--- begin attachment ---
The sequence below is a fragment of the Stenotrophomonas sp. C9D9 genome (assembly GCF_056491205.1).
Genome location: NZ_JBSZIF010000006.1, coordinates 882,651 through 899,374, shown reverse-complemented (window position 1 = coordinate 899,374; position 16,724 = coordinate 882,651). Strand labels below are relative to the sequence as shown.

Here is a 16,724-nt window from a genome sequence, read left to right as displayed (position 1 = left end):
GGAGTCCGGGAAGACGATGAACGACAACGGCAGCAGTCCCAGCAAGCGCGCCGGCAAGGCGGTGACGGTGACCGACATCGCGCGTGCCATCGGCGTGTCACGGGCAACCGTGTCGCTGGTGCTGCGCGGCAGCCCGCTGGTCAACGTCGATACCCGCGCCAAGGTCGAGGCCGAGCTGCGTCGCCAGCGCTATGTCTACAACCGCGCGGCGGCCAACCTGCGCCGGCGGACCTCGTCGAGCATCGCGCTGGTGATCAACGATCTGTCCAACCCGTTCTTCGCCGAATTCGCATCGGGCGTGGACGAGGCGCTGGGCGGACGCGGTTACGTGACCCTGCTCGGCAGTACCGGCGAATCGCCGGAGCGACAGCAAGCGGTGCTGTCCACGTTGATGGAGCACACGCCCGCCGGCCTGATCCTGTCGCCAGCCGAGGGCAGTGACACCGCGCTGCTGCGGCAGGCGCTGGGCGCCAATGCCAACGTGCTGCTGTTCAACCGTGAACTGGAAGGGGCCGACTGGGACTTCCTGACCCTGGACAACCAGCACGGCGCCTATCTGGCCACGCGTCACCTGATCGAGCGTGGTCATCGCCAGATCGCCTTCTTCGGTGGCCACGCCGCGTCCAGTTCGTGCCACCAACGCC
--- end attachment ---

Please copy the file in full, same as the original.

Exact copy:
The sequence below is a fragment of the Stenotrophomonas sp. C9D9 genome (assembly GCF_056491205.1).
Genome location: NZ_JBSZIF010000006.1, coordinates 882,651 through 899,374, shown reverse-complemented (window position 1 = coordinate 899,374; position 16,724 = coordinate 882,651). Strand labels below are relative to the sequence as shown.

Here is a 16,724-nt window from a genome sequence, read left to right as displayed (position 1 = left end):
GGAGTCCGGGAAGACGATGAACGACAACGGCAGCAGTCCCAGCAAGCGCGCCGGCAAGGCGGTGACGGTGACCGACATCGCGCGTGCCATCGGCGTGTCACGGGCAACCGTGTCGCTGGTGCTGCGCGGCAGCCCGCTGGTCAACGTCGATACCCGCGCCAAGGTCGAGGCCGAGCTGCGTCGCCAGCGCTATGTCTACAACCGCGCGGCGGCCAACCTGCGCCGGCGGACCTCGTCGAGCATCGCGCTGGTGATCAACGATCTGTCCAACCCGTTCTTCGCCGAATTCGCATCGGGCGTGGACGAGGCGCTGGGCGGACGCGGTTACGTGACCCTGCTCGGCAGTACCGGCGAATCGCCGGAGCGACAGCAAGCGGTGCTGTCCACGTTGATGGAGCACACGCCCGCCGGCCTGATCCTGTCGCCAGCCGAGGGCAGTGACACCGCGCTGCTGCGGCAGGCGCTGGGCGCCAATGCCAACGTGCTGCTGTTCAACCGTGAACTGGAAGGGGCCGACTGGGACTTCCTGACCCTGGACAACCAGCACGGCGCCTATCTGGCCACGCGTCACCTGATCGAGCGTGGTCATCGCCAGATCGCCTTCTTCGGTGGCCACGCCGCGTCCAGTTCGTGCCACCAACGCC